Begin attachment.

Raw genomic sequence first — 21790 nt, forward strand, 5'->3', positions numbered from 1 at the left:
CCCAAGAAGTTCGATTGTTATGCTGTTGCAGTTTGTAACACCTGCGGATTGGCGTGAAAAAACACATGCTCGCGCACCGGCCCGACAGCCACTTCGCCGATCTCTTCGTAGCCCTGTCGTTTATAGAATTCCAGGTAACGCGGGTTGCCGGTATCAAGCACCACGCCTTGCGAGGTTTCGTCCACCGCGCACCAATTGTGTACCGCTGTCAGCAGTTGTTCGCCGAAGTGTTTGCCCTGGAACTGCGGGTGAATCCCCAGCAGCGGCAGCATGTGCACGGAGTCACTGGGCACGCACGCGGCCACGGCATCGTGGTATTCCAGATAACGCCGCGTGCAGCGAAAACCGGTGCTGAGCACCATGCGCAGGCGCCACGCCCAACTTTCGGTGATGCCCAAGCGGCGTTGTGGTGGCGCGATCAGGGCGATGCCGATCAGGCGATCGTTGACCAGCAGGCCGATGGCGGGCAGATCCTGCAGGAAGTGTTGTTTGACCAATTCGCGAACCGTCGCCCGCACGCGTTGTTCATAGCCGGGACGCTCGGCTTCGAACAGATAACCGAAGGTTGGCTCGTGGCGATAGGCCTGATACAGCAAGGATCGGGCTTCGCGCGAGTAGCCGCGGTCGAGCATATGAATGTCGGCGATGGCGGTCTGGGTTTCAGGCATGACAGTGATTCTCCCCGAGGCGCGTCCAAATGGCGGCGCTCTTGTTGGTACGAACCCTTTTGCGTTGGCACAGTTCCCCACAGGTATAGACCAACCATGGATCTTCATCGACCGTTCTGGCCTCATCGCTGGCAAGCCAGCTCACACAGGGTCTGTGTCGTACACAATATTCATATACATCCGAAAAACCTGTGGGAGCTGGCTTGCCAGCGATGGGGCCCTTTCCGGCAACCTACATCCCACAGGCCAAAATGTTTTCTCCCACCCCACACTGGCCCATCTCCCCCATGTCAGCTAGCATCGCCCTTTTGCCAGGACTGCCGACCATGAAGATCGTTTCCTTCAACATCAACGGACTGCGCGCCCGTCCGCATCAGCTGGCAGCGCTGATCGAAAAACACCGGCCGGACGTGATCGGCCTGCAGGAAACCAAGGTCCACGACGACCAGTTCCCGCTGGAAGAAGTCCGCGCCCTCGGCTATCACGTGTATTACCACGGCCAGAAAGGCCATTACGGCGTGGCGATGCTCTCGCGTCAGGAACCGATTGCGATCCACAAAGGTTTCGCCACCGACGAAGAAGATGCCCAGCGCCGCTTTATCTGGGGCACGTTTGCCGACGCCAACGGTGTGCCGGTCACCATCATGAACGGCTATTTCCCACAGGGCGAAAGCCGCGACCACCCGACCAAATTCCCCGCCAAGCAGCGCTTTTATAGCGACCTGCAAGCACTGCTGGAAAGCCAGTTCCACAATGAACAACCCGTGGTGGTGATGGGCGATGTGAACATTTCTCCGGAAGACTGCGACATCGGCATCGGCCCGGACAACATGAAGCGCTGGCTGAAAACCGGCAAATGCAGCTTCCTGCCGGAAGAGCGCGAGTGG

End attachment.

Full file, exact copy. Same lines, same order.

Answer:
Raw genomic sequence first — 21790 nt, forward strand, 5'->3', positions numbered from 1 at the left:
CCCAAGAAGTTCGATTGTTATGCTGTTGCAGTTTGTAACACCTGCGGATTGGCGTGAAAAAACACATGCTCGCGCACCGGCCCGACAGCCACTTCGCCGATCTCTTCGTAGCCCTGTCGTTTATAGAATTCCAGGTAACGCGGGTTGCCGGTATCAAGCACCACGCCTTGCGAGGTTTCGTCCACCGCGCACCAATTGTGTACCGCTGTCAGCAGTTGTTCGCCGAAGTGTTTGCCCTGGAACTGCGGGTGAATCCCCAGCAGCGGCAGCATGTGCACGGAGTCACTGGGCACGCACGCGGCCACGGCATCGTGGTATTCCAGATAACGCCGCGTGCAGCGAAAACCGGTGCTGAGCACCATGCGCAGGCGCCACGCCCAACTTTCGGTGATGCCCAAGCGGCGTTGTGGTGGCGCGATCAGGGCGATGCCGATCAGGCGATCGTTGACCAGCAGGCCGATGGCGGGCAGATCCTGCAGGAAGTGTTGTTTGACCAATTCGCGAACCGTCGCCCGCACGCGTTGTTCATAGCCGGGACGCTCGGCTTCGAACAGATAACCGAAGGTTGGCTCGTGGCGATAGGCCTGATACAGCAAGGATCGGGCTTCGCGCGAGTAGCCGCGGTCGAGCATATGAATGTCGGCGATGGCGGTCTGGGTTTCAGGCATGACAGTGATTCTCCCCGAGGCGCGTCCAAATGGCGGCGCTCTTGTTGGTACGAACCCTTTTGCGTTGGCACAGTTCCCCACAGGTATAGACCAACCATGGATCTTCATCGACCGTTCTGGCCTCATCGCTGGCAAGCCAGCTCACACAGGGTCTGTGTCGTACACAATATTCATATACATCCGAAAAACCTGTGGGAGCTGGCTTGCCAGCGATGGGGCCCTTTCCGGCAACCTACATCCCACAGGCCAAAATGTTTTCTCCCACCCCACACTGGCCCATCTCCCCCATGTCAGCTAGCATCGCCCTTTTGCCAGGACTGCCGACCATGAAGATCGTTTCCTTCAACATCAACGGACTGCGCGCCCGTCCGCATCAGCTGGCAGCGCTGATCGAAAAACACCGGCCGGACGTGATCGGCCTGCAGGAAACCAAGGTCCACGACGACCAGTTCCCGCTGGAAGAAGTCCGCGCCCTCGGCTATCACGTGTATTACCACGGCCAGAAAGGCCATTACGGCGTGGCGATGCTCTCGCGTCAGGAACCGATTGCGATCCACAAAGGTTTCGCCACCGACGAAGAAGATGCCCAGCGCCGCTTTATCTGGGGCACGTTTGCCGACGCCAACGGTGTGCCGGTCACCATCATGAACGGCTATTTCCCACAGGGCGAAAGCCGCGACCACCCGACCAAATTCCCCGCCAAGCAGCGCTTTTATAGCGACCTGCAAGCACTGCTGGAAAGCCAGTTCCACAATGAACAACCCGTGGTGGTGATGGGCGATGTGAACATTTCTCCGGAAGACTGCGACATCGGCATCGGCCCGGACAACATGAAGCGCTGGCTGAAAACCGGCAAATGCAGCTTCCTGCCGGAAGAGCGCGAGTGG